A photo caption in yesterday's editions incorrectly identified the federal agency for which Carol Roberts works. She is chief of laboratory services of the National Transportation Safety Board.
A Navy diver recovered two vital flight recorders in "excellent condition" from the wreckage of the Air Florida jetliner at the bottom of the Potomac yesterday, but crash investigators cautioned it will be some time before information from the devices can be fully analyzed for clues to the cause of last week's crash.
Francis H. McAdams, the National Transportation Safety Board member overseeing the investigation of the accident that took 78 lives, and other investigators listened to the cockpit voice recording from the brief flight, but he declined to disclose any of the sounds or conversations.
However, Rep. Norman Y. Mineta (D-Calif.) said McAdams, based on his first hearing of the tape, told him there was "no distress call" to the National Airport control tower or discernible expressions of concern from the flight crew in the moments before the crash, and no comment that "would exclude any cause or fortify" an explanation for the accident.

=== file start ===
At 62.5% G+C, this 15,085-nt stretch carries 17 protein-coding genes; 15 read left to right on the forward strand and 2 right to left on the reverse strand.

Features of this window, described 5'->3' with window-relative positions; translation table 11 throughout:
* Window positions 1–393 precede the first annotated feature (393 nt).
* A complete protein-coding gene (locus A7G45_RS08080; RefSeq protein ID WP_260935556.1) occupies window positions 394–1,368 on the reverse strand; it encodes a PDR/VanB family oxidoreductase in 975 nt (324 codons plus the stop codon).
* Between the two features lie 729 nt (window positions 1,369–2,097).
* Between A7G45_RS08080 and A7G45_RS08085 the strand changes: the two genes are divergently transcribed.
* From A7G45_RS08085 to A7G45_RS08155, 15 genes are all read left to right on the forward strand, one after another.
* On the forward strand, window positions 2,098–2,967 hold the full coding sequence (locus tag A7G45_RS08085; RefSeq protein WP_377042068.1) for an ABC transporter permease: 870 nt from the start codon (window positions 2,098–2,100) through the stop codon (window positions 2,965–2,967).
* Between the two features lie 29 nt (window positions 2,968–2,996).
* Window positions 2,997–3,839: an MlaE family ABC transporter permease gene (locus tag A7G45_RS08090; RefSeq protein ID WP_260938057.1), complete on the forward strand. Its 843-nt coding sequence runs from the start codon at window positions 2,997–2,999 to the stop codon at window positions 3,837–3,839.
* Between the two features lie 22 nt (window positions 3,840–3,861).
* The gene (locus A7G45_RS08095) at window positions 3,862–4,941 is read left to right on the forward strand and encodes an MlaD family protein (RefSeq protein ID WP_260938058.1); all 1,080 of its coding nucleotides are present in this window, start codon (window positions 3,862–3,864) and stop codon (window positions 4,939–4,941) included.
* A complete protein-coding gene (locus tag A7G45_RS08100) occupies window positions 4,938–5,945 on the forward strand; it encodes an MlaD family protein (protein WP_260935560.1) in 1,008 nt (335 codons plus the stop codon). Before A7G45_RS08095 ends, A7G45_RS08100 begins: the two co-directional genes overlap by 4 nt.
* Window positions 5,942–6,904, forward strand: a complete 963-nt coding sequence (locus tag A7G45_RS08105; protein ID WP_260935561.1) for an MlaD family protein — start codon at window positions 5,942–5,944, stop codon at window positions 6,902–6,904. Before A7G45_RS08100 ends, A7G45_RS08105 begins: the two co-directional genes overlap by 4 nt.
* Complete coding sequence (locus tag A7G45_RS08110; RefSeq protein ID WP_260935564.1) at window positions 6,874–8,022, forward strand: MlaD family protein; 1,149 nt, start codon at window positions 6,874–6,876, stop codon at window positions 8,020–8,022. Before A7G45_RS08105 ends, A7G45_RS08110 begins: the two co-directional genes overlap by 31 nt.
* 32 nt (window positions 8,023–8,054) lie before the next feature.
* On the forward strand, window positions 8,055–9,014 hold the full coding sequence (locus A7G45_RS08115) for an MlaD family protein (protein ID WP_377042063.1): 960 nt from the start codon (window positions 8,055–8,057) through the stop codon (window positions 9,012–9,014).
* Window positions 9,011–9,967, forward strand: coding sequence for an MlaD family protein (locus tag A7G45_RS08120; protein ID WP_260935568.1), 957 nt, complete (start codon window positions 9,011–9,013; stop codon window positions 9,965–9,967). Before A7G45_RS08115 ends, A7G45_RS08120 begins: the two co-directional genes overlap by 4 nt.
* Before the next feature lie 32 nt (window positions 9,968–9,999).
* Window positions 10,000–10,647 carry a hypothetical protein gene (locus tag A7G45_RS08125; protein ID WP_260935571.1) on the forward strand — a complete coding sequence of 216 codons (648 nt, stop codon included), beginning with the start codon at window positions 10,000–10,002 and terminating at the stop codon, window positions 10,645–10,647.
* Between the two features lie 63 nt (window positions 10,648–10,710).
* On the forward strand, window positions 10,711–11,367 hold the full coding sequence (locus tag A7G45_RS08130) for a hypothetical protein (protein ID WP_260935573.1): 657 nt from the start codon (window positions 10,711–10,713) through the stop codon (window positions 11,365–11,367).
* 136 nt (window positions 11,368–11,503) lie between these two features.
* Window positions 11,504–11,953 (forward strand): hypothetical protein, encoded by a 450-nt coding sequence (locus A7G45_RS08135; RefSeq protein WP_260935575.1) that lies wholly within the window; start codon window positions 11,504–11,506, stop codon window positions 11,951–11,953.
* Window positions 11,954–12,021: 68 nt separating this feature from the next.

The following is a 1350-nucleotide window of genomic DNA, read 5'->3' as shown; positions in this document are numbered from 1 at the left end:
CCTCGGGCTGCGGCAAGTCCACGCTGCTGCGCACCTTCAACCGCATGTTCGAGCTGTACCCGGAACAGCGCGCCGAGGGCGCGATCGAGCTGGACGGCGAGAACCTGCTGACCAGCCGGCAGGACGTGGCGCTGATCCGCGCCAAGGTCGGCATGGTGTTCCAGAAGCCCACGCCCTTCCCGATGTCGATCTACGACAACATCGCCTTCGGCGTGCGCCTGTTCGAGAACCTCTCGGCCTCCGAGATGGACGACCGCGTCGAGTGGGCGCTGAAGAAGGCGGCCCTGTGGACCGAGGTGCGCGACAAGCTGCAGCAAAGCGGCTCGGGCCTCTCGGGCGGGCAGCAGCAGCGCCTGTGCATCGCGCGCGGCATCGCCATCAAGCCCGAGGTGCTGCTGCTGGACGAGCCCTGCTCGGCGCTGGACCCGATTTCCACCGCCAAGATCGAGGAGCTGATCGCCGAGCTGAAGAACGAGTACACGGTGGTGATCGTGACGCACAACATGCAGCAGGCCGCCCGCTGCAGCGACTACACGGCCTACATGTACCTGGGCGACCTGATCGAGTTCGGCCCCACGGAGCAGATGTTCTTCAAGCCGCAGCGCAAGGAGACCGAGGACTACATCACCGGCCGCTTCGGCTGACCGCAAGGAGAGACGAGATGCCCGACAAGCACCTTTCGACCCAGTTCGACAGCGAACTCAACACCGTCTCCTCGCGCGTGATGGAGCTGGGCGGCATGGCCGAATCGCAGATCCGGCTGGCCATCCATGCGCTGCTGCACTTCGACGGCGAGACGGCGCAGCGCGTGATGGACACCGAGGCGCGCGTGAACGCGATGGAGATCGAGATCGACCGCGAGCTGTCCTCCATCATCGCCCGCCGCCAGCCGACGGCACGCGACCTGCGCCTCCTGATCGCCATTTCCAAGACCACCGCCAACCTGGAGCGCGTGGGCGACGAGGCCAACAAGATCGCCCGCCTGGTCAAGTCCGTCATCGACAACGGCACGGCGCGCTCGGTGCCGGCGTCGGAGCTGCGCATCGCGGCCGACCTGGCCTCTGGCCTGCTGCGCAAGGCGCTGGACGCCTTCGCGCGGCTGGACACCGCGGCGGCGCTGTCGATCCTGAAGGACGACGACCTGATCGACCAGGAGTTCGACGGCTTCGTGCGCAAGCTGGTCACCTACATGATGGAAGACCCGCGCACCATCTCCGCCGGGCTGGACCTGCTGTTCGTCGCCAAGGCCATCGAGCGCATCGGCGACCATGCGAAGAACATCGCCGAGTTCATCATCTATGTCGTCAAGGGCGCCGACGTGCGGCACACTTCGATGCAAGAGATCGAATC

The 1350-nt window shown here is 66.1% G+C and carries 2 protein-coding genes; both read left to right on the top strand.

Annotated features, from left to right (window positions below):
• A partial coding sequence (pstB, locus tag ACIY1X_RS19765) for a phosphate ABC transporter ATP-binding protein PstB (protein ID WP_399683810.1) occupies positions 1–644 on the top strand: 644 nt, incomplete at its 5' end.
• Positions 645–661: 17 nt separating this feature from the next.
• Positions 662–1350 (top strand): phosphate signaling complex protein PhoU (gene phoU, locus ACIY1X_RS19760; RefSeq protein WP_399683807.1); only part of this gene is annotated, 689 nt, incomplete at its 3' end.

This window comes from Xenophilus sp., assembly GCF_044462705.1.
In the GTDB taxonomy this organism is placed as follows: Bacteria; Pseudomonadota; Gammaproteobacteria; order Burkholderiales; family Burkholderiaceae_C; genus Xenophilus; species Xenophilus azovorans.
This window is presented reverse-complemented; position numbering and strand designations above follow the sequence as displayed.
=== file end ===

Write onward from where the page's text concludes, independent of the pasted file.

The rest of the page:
The congressman, who is chairman of the aviation subcommittee of the House Public Works and Transportation Committee, said the "engine noise was significant" on the recording.
He said that according to McAdams, there was no mention on the tape of possible excessive icing on the wings or fuselage of the plane, which has been mentioned by investigators as a potential cause of the crash.
McAdams said the full background noise and the various clicks heard on the tape and some of the conversations of the crew "are not at this time intelligible." But he said that technicians "can enhance that and we can filter out the background noise and we'll get a good reading of what the crew was saying."
McAdams later told a reporter that he had briefed Mineta on some aspects of the investigation but had not given him details from the cockpit voice recording.
The safety board usually does not publicly release transcripts of the cockpit conversations and technical data on air crashes until public hearings are held. Hearings on the Air Florida crash are scheduled next month.
McAdams said, "There would be no value in the release of such data at this time, for the reason that the board does not want to give out misleading information or information that later would turn out to have nothing to do with the cause of the accident." He cautioned that "we know very, very little at this time."